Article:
February 12, 2019

Henson Trusts: Recognized and clarified by the Supreme Court of Canada

Henson Trusts: Recognized and clarified by the Supreme Court of Canada

Written by: Andrea Tratnik



By Andrea Tratnik

On January 25, 2019, the Supreme Court of Canada (SCC) released its first decision regarding the use of Henson trusts in S.A. v Metro Vancouver Housing Corp., 2019 SCC 4 (SA).

A Henson trust is a type of trust often used to benefit persons with disabilities who are receiving means-tested social assistance such as income support through the Ontario Disability Support Program (ODSP). The trust is designed to ensure that the beneficiary’s interest in the trust is not considered an asset when determining the beneficiary’s eligibility to receive support. Its name originates from the 1989 Ontario Court of Appeal case Ontario v Henson, (1989) OJ No 36 ETR 192 (ONCA).

The SCC’s decision in SA was important because it confirmed that a Henson trust is a valid estate planning tool, and it clarified that the effectiveness of such a trust depends on the following:

  1. Terms of the trust

The SCC confirmed that for a trust to be a Henson trust, it must include certain terms: (i) the trustees must have the complete and unfettered discretion in determining whether to make distributions to a beneficiary; (ii) the beneficiary cannot have any right to compel a distribution of funds from the trust; and (iii) the beneficiary cannot unilaterally collapse the trust.

The absolute discretionary nature of the trust ensures that the beneficiary has no control over nor vested interest in the trust fund, but rather only a “mere hope” of receiving a distribution. The result is that the trust itself is not an asset of the beneficiary. Only distributions actually paid out from the trust would be considered an asset/income of the beneficiary.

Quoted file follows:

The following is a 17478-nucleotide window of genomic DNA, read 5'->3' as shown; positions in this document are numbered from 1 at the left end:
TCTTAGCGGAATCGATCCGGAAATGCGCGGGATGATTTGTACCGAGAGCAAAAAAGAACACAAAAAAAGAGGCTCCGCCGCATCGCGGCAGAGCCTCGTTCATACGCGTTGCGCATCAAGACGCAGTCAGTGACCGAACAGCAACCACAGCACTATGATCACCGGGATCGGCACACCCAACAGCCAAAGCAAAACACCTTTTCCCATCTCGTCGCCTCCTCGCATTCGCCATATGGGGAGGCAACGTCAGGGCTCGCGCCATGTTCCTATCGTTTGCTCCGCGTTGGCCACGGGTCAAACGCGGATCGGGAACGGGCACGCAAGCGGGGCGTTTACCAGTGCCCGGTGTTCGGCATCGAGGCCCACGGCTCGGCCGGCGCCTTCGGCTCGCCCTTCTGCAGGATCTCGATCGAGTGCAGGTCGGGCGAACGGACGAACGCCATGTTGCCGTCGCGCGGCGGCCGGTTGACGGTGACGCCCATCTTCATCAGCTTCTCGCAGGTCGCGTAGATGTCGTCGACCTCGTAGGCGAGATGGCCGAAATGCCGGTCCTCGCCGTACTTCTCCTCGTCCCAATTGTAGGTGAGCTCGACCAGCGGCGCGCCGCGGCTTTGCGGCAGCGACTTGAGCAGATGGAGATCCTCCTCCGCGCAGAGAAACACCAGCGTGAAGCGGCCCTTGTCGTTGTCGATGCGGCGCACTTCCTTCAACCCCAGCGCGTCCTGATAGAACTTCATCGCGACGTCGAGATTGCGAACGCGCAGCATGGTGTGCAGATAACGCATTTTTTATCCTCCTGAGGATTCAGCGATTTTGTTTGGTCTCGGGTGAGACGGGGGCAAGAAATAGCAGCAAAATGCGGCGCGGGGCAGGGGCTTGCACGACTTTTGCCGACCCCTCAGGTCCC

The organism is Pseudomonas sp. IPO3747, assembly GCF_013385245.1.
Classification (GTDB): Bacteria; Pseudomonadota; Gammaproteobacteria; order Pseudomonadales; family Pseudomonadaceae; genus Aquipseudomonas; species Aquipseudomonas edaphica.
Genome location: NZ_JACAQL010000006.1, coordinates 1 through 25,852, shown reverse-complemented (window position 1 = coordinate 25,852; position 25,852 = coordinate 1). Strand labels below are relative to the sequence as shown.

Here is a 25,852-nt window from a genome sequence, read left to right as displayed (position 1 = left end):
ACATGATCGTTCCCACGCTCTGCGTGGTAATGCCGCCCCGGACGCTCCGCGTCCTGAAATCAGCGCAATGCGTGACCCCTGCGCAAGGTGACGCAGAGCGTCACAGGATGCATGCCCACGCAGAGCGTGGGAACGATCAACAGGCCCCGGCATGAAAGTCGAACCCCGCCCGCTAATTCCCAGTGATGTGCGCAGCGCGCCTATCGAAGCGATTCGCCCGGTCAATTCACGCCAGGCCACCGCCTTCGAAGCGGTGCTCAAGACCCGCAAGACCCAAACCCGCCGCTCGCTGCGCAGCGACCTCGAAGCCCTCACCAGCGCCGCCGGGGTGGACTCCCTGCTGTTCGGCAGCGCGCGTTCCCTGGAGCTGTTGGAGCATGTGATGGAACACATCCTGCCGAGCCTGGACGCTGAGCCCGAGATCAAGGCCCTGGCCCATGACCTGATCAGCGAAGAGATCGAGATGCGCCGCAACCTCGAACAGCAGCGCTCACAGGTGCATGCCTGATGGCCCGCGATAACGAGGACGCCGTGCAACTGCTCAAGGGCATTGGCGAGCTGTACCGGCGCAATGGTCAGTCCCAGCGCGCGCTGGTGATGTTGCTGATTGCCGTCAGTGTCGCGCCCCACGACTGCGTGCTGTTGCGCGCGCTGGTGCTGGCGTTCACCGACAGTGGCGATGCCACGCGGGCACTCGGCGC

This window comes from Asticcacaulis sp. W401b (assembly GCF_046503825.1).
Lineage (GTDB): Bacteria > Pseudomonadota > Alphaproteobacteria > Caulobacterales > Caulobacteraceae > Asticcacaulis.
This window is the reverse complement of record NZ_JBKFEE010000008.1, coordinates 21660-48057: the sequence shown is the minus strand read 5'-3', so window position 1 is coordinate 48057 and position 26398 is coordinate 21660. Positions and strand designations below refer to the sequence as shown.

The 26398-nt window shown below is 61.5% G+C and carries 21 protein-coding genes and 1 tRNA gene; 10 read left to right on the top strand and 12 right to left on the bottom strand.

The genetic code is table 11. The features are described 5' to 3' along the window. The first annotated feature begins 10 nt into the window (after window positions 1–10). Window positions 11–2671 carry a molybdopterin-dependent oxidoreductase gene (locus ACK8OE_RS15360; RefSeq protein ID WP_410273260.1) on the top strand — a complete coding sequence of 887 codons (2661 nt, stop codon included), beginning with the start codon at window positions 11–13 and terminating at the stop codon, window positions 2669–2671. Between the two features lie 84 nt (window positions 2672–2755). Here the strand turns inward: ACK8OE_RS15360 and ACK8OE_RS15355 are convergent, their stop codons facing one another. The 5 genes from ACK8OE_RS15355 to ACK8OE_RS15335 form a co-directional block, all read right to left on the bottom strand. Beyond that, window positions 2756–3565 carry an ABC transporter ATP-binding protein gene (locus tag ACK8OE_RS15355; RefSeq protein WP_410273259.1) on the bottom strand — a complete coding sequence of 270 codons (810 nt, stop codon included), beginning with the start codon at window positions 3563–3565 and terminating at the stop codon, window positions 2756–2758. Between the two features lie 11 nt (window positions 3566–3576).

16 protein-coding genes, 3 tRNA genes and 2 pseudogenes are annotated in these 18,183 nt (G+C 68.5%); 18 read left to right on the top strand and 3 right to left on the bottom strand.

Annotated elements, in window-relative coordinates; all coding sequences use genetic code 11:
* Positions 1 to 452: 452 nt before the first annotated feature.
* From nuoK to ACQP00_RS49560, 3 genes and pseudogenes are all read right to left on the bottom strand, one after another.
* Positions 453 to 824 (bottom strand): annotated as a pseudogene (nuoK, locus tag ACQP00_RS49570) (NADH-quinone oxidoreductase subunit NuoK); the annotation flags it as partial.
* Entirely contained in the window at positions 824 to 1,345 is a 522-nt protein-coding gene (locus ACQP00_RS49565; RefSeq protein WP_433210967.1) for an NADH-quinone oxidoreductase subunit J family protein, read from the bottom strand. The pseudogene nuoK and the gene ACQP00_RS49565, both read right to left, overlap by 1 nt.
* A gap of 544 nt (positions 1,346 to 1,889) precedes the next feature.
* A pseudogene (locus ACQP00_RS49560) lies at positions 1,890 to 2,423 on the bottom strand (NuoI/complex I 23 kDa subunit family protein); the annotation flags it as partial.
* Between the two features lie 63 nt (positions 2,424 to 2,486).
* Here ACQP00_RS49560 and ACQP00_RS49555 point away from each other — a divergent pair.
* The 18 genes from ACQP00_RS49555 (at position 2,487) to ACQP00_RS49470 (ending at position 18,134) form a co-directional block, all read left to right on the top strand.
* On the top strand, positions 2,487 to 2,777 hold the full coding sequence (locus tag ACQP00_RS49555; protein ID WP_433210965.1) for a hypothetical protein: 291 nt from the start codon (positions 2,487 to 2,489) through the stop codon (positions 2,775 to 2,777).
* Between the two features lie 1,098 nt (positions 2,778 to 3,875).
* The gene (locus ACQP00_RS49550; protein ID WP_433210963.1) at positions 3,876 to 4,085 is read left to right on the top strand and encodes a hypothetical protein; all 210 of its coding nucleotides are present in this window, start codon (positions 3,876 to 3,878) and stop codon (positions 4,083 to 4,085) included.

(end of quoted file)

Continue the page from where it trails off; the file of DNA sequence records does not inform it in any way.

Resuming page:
1. Terms of the social assistance program

The SCC pointed out that the SA decision should not be taken to suggest that an interest in a Henson trust can never be treated as an asset for any purpose whatsoever. Whether it is considered an asset will vary among social programs and will depend upon the specific rules and regulations governing eligibility for each social program. It will also depend on the contractual terms applicable to each program.

This means that certain programs could tailor their requirements to ensure that an interest in a Henson trust is indeed considered an asset for their means-based eligibility test. Fortunately, Henson trusts are expressly recognized by the ODSP as a non-asset for eligibility purposes. See its Income Support Directive 4.7: Funds held in trust.

Overall, SA is a positive decision that provides helpful guidance and confirmation regarding the use and effect of properly drafted Henson trusts.

If you would like to learn more about Henson trusts or the impact of the SA decision, feel free to contact anyone from our Estate and Trust Planning team.

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